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Searle v. Derrida on Speech Acts

Image result for performative speech

I've referenced John Searle in this blog fairly often, I believe. But it has always been as the inventor of the "chinese room" thought experiment. Today I hope to describe another aspect of his life's work: his view of "speech acts," and the conflict with Jacques Derrida over same.

In 1972, Jacques Derrida wrote an essay about J.L. Austin's book, "How to do things with words," a work published in 1962 based on lectures delivered in 1955. Austin's over-riding point was that much of what one does with words is a performance, even if it masquerades as a description. For example, "I'm sorry," in the context in which an apology is socially appropriate.  This is an action, not a report on the degree of one's personal sorrow.

Derrida's essay, "Signature, Event, Context," expresses the view that, yes, Austin had a valid point. But Derrida devotes a lot of attention to the things Austin didn't say, questions he left undiscussed in those lectures -- about fiction, for example, or about symbolically significant silence -- and speculates about the significance of Austin's own silence on such matters.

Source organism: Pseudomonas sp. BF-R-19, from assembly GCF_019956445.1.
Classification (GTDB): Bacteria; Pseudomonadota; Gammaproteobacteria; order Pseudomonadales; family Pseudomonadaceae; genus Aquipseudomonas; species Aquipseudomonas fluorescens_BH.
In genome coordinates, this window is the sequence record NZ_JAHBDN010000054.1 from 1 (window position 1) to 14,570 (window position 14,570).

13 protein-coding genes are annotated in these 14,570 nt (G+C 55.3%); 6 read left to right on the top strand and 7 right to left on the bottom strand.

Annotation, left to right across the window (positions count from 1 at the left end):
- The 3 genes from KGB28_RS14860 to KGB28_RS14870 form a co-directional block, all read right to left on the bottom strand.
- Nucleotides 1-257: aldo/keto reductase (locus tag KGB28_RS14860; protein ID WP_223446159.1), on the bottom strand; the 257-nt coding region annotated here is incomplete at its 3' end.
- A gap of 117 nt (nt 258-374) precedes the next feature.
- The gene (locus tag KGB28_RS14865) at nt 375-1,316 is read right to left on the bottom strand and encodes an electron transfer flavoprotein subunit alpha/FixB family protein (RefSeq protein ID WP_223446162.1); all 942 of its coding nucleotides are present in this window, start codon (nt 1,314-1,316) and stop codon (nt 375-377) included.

Searle thought Derrida's essay was too much Gallic cleverness, too typical of Continental philosophy, and so tone deaf to Austin's real though limited goal.

Derrida replied that Searle and Austin had formed a limited liability company between them. That itself was presumably an effort at cleverness, and I won't try to decode it. Austin was dead by now -- in fact he had died before the book in question was published. Derrida also complained that English speaking analytical philosophers like these two distinguish between normality in the use of speech on the one hand and "infelicities" on the other.

Searle dismissed Derrida in The Construction of Social Reality (1995), recalling the now 20 years old feud only to say that Derrida had no argument to make, he only wanted to claim (absurdly, in Searle's view) that there is nothing outside a text.


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